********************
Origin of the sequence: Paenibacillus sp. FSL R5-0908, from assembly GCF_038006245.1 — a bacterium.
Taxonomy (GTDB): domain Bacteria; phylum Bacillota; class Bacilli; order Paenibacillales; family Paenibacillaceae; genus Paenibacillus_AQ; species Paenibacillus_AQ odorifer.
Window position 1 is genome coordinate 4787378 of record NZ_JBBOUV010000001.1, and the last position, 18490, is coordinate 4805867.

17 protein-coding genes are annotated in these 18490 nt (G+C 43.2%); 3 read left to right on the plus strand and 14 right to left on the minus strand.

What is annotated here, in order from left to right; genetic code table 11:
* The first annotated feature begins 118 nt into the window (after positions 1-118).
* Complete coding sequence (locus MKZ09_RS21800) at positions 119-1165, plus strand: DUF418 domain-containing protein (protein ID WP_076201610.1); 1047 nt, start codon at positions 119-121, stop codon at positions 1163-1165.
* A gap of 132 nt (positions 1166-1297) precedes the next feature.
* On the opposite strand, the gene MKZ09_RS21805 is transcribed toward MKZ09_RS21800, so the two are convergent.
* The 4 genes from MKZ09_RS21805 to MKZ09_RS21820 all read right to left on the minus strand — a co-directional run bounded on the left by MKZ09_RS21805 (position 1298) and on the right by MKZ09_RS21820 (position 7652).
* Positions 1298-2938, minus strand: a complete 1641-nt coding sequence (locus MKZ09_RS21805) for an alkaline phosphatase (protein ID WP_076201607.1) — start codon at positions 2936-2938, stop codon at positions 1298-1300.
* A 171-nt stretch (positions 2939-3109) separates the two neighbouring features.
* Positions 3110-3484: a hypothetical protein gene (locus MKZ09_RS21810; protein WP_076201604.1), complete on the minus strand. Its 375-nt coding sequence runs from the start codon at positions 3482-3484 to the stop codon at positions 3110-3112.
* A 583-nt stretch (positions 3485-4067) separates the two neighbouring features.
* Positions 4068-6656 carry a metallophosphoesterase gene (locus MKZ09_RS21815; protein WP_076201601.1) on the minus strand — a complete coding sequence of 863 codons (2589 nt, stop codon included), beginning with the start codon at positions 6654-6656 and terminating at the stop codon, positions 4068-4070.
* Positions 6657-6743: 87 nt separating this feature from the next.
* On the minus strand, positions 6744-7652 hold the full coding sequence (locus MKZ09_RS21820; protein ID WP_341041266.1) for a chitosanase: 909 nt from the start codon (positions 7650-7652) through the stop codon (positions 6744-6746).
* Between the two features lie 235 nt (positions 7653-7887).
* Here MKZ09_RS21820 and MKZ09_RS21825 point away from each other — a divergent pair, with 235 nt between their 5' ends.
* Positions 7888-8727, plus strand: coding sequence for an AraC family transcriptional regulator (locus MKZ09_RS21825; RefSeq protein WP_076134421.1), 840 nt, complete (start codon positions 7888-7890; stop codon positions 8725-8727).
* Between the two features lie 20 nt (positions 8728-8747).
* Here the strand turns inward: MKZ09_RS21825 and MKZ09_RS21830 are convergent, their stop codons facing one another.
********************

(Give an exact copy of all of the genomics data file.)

Origin of the sequence: Paenibacillus sp. FSL R5-0908, from assembly GCF_038006245.1 — a bacterium.
Taxonomy (GTDB): domain Bacteria; phylum Bacillota; class Bacilli; order Paenibacillales; family Paenibacillaceae; genus Paenibacillus_AQ; species Paenibacillus_AQ odorifer.
Window position 1 is genome coordinate 4787378 of record NZ_JBBOUV010000001.1, and the last position, 18490, is coordinate 4805867.

17 protein-coding genes are annotated in these 18490 nt (G+C 43.2%); 3 read left to right on the plus strand and 14 right to left on the minus strand.

What is annotated here, in order from left to right; genetic code table 11:
* The first annotated feature begins 118 nt into the window (after positions 1-118).
* Complete coding sequence (locus MKZ09_RS21800) at positions 119-1165, plus strand: DUF418 domain-containing protein (protein ID WP_076201610.1); 1047 nt, start codon at positions 119-121, stop codon at positions 1163-1165.
* A gap of 132 nt (positions 1166-1297) precedes the next feature.
* On the opposite strand, the gene MKZ09_RS21805 is transcribed toward MKZ09_RS21800, so the two are convergent.
* The 4 genes from MKZ09_RS21805 to MKZ09_RS21820 all read right to left on the minus strand — a co-directional run bounded on the left by MKZ09_RS21805 (position 1298) and on the right by MKZ09_RS21820 (position 7652).
* Positions 1298-2938, minus strand: a complete 1641-nt coding sequence (locus MKZ09_RS21805) for an alkaline phosphatase (protein ID WP_076201607.1) — start codon at positions 2936-2938, stop codon at positions 1298-1300.
* A 171-nt stretch (positions 2939-3109) separates the two neighbouring features.
* Positions 3110-3484: a hypothetical protein gene (locus MKZ09_RS21810; protein WP_076201604.1), complete on the minus strand. Its 375-nt coding sequence runs from the start codon at positions 3482-3484 to the stop codon at positions 3110-3112.
* A 583-nt stretch (positions 3485-4067) separates the two neighbouring features.
* Positions 4068-6656 carry a metallophosphoesterase gene (locus MKZ09_RS21815; protein WP_076201601.1) on the minus strand — a complete coding sequence of 863 codons (2589 nt, stop codon included), beginning with the start codon at positions 6654-6656 and terminating at the stop codon, positions 4068-4070.
* Positions 6657-6743: 87 nt separating this feature from the next.
* On the minus strand, positions 6744-7652 hold the full coding sequence (locus MKZ09_RS21820; protein ID WP_341041266.1) for a chitosanase: 909 nt from the start codon (positions 7650-7652) through the stop codon (positions 6744-6746).
* Between the two features lie 235 nt (positions 7653-7887).
* Here MKZ09_RS21820 and MKZ09_RS21825 point away from each other — a divergent pair, with 235 nt between their 5' ends.
* Positions 7888-8727, plus strand: coding sequence for an AraC family transcriptional regulator (locus MKZ09_RS21825; RefSeq protein WP_076134421.1), 840 nt, complete (start codon positions 7888-7890; stop codon positions 8725-8727).
* Between the two features lie 20 nt (positions 8728-8747).
* Here the strand turns inward: MKZ09_RS21825 and MKZ09_RS21830 are convergent, their stop codons facing one another.